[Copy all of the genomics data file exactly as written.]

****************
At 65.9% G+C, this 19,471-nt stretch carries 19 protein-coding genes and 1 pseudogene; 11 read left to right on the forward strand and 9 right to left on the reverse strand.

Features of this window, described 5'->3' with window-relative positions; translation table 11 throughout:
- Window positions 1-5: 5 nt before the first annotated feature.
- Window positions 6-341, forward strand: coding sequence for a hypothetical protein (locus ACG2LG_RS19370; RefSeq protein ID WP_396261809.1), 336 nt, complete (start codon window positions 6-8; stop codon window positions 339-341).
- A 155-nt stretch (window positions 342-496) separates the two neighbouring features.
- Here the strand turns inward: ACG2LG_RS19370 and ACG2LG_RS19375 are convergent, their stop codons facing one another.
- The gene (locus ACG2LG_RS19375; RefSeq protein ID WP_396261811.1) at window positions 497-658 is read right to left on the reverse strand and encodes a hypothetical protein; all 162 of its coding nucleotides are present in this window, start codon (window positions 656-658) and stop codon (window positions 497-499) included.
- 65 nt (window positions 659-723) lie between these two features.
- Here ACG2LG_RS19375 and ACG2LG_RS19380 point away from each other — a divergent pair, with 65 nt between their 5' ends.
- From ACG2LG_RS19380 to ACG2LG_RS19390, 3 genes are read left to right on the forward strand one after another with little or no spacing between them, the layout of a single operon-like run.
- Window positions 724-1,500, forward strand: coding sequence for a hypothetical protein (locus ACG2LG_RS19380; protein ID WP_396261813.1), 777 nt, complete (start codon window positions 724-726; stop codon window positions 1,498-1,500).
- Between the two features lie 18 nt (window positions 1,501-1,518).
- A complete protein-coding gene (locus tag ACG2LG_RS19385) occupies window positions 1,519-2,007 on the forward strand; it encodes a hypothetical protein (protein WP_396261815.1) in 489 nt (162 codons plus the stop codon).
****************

At 65.9% G+C, this 19,471-nt stretch carries 19 protein-coding genes and 1 pseudogene; 11 read left to right on the forward strand and 9 right to left on the reverse strand.

Features of this window, described 5'->3' with window-relative positions; translation table 11 throughout:
- Window positions 1-5: 5 nt before the first annotated feature.
- Window positions 6-341, forward strand: coding sequence for a hypothetical protein (locus ACG2LG_RS19370; RefSeq protein ID WP_396261809.1), 336 nt, complete (start codon window positions 6-8; stop codon window positions 339-341).
- A 155-nt stretch (window positions 342-496) separates the two neighbouring features.
- Here the strand turns inward: ACG2LG_RS19370 and ACG2LG_RS19375 are convergent, their stop codons facing one another.
- The gene (locus ACG2LG_RS19375; RefSeq protein ID WP_396261811.1) at window positions 497-658 is read right to left on the reverse strand and encodes a hypothetical protein; all 162 of its coding nucleotides are present in this window, start codon (window positions 656-658) and stop codon (window positions 497-499) included.
- 65 nt (window positions 659-723) lie between these two features.
- Here ACG2LG_RS19375 and ACG2LG_RS19380 point away from each other — a divergent pair, with 65 nt between their 5' ends.
- From ACG2LG_RS19380 to ACG2LG_RS19390, 3 genes are read left to right on the forward strand one after another with little or no spacing between them, the layout of a single operon-like run.
- Window positions 724-1,500, forward strand: coding sequence for a hypothetical protein (locus ACG2LG_RS19380; protein ID WP_396261813.1), 777 nt, complete (start codon window positions 724-726; stop codon window positions 1,498-1,500).
- Between the two features lie 18 nt (window positions 1,501-1,518).
- A complete protein-coding gene (locus tag ACG2LG_RS19385) occupies window positions 1,519-2,007 on the forward strand; it encodes a hypothetical protein (protein WP_396261815.1) in 489 nt (162 codons plus the stop codon).